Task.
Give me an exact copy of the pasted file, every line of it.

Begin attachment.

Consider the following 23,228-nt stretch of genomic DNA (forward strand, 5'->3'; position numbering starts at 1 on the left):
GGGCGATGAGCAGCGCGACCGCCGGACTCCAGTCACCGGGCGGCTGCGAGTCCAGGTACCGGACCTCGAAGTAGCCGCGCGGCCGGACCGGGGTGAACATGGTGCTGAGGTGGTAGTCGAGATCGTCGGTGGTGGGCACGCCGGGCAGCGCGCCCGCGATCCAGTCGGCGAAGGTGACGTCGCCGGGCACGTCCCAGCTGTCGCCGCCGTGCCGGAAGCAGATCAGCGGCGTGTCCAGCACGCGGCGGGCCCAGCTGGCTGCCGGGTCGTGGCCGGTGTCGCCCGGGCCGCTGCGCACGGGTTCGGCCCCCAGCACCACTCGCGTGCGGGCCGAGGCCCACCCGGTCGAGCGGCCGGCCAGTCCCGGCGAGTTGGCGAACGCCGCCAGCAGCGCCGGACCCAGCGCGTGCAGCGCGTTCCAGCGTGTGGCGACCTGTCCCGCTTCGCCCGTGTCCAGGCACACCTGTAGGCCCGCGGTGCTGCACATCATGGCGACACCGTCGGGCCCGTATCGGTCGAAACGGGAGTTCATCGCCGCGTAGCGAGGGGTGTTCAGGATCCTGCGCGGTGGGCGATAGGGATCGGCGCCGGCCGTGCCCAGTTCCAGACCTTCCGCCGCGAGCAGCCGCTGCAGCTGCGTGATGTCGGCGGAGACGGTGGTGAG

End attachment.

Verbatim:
Consider the following 23,228-nt stretch of genomic DNA (forward strand, 5'->3'; position numbering starts at 1 on the left):
GGGCGATGAGCAGCGCGACCGCCGGACTCCAGTCACCGGGCGGCTGCGAGTCCAGGTACCGGACCTCGAAGTAGCCGCGCGGCCGGACCGGGGTGAACATGGTGCTGAGGTGGTAGTCGAGATCGTCGGTGGTGGGCACGCCGGGCAGCGCGCCCGCGATCCAGTCGGCGAAGGTGACGTCGCCGGGCACGTCCCAGCTGTCGCCGCCGTGCCGGAAGCAGATCAGCGGCGTGTCCAGCACGCGGCGGGCCCAGCTGGCTGCCGGGTCGTGGCCGGTGTCGCCCGGGCCGCTGCGCACGGGTTCGGCCCCCAGCACCACTCGCGTGCGGGCCGAGGCCCACCCGGTCGAGCGGCCGGCCAGTCCCGGCGAGTTGGCGAACGCCGCCAGCAGCGCCGGACCCAGCGCGTGCAGCGCGTTCCAGCGTGTGGCGACCTGTCCCGCTTCGCCCGTGTCCAGGCACACCTGTAGGCCCGCGGTGCTGCACATCATGGCGACACCGTCGGGCCCGTATCGGTCGAAACGGGAGTTCATCGCCGCGTAGCGAGGGGTGTTCAGGATCCTGCGCGGTGGGCGATAGGGATCGGCGCCGGCCGTGCCCAGTTCCAGACCTTCCGCCGCGAGCAGCCGCTGCAGCTGCGTGATGTCGGCGGAGACGGTGGTGAG